Miranda Rights

5th Amendment Definition

The 5th Amendment to the United States Constitution provides that an individual cannot be forced in any criminal case to be a witness against himself. You have the right to remain silent when questioned by law enforcement. This right to remain silent may be exercised at any time when your answer to any question in any circumstance may potentially incriminate you in a criminal proceeding.

What are Miranda Rights

In the United State's Supreme Court case of Miranda v. Arizona the Supreme Court set forth an additional protection for individuals arrested for a criminal offense. This protection is commonly referred to as the "Miranda warning." This warning must be given by law enforcement prior to interrogating a suspect after they have taken him/her into custody. It warns the individual prior to questioning that anything they say in response to questioning by the police can and will be used against them in the criminal prosecution and that they are further entitled to the assistance of an attorney and to have the attorney present during any questioning.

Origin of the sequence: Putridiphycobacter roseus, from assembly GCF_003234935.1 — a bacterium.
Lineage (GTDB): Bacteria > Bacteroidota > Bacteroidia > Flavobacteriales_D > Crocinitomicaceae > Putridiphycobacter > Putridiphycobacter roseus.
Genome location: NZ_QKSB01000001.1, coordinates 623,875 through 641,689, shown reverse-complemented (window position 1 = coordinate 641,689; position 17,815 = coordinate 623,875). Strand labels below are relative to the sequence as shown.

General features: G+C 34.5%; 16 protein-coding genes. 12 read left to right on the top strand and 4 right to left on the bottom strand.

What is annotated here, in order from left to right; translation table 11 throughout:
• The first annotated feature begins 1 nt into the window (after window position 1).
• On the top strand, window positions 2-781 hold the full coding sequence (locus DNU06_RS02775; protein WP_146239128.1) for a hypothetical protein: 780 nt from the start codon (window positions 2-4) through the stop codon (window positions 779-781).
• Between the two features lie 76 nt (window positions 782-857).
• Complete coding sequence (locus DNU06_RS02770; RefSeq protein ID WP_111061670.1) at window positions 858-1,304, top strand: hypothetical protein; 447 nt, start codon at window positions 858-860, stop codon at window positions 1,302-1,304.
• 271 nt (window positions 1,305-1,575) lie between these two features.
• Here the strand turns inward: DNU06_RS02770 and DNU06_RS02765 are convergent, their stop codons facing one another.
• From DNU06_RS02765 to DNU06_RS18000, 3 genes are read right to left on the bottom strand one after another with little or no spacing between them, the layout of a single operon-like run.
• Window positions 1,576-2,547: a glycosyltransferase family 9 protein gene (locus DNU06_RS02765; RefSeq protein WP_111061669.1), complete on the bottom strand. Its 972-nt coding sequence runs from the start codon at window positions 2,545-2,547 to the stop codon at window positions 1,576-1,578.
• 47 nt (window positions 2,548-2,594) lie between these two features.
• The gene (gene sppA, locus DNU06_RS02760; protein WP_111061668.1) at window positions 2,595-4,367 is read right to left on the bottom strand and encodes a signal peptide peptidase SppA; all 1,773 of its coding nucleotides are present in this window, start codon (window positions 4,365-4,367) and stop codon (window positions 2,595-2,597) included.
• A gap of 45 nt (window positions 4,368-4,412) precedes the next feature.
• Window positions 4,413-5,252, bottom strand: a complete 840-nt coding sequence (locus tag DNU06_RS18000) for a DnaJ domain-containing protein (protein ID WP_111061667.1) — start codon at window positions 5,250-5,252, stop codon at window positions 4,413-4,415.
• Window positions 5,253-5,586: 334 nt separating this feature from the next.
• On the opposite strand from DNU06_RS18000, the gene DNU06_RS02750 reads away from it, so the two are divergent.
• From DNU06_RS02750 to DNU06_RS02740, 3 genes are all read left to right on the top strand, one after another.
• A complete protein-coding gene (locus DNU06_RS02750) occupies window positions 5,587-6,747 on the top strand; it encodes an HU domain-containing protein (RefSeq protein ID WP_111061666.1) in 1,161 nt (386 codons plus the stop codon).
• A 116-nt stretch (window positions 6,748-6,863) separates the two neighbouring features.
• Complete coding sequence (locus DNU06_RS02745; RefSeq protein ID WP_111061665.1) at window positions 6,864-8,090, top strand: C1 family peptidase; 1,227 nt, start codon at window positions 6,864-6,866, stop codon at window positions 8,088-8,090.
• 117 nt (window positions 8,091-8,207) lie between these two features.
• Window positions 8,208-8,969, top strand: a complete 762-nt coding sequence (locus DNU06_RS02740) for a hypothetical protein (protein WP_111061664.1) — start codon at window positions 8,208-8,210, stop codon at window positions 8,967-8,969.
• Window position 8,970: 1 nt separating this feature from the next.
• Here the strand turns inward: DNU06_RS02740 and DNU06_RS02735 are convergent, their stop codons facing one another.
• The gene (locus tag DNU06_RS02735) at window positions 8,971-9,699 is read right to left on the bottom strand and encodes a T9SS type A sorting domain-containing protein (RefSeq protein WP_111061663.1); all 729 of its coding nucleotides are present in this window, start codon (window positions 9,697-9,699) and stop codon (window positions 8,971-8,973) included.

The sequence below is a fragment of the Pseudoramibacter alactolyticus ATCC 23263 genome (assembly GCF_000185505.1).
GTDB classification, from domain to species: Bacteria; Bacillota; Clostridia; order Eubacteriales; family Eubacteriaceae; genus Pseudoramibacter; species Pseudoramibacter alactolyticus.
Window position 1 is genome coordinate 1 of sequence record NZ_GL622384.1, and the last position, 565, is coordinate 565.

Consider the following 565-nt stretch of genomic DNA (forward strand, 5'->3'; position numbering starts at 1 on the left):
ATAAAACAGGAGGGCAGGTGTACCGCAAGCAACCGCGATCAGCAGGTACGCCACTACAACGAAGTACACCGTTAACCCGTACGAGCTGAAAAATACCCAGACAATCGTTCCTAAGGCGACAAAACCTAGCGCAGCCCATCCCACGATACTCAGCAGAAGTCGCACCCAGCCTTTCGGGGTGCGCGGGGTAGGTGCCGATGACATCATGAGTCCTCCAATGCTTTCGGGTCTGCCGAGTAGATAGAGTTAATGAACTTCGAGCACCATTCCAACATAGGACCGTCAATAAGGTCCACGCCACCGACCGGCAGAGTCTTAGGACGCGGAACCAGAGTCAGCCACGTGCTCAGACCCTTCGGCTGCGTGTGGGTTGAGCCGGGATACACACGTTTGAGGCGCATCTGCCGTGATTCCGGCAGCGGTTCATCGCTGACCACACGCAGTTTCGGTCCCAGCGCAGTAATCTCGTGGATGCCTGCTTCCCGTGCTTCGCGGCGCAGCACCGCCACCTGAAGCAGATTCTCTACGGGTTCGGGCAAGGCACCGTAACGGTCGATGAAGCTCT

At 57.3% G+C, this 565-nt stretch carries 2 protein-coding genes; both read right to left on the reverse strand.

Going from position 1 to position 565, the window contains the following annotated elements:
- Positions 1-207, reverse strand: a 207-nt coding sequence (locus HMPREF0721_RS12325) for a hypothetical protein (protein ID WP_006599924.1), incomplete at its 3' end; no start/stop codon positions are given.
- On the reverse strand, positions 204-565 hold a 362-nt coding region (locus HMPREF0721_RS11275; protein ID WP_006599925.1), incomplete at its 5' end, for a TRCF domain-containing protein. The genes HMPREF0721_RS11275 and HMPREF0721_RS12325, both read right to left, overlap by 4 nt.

This warning does not have to be read to all individuals who are arrested and law enforcement's failure to read this advisory does not automatically result in dismissal of the charge(s). If the court finds that this rule has been violated, the statements obtained during the questioning are merely held to be inadmissible during the State's case in chief. If the defendant takes the stand and testifies, these statements under the proper circumstances may be used by the prosecutor to impeach the defendant.

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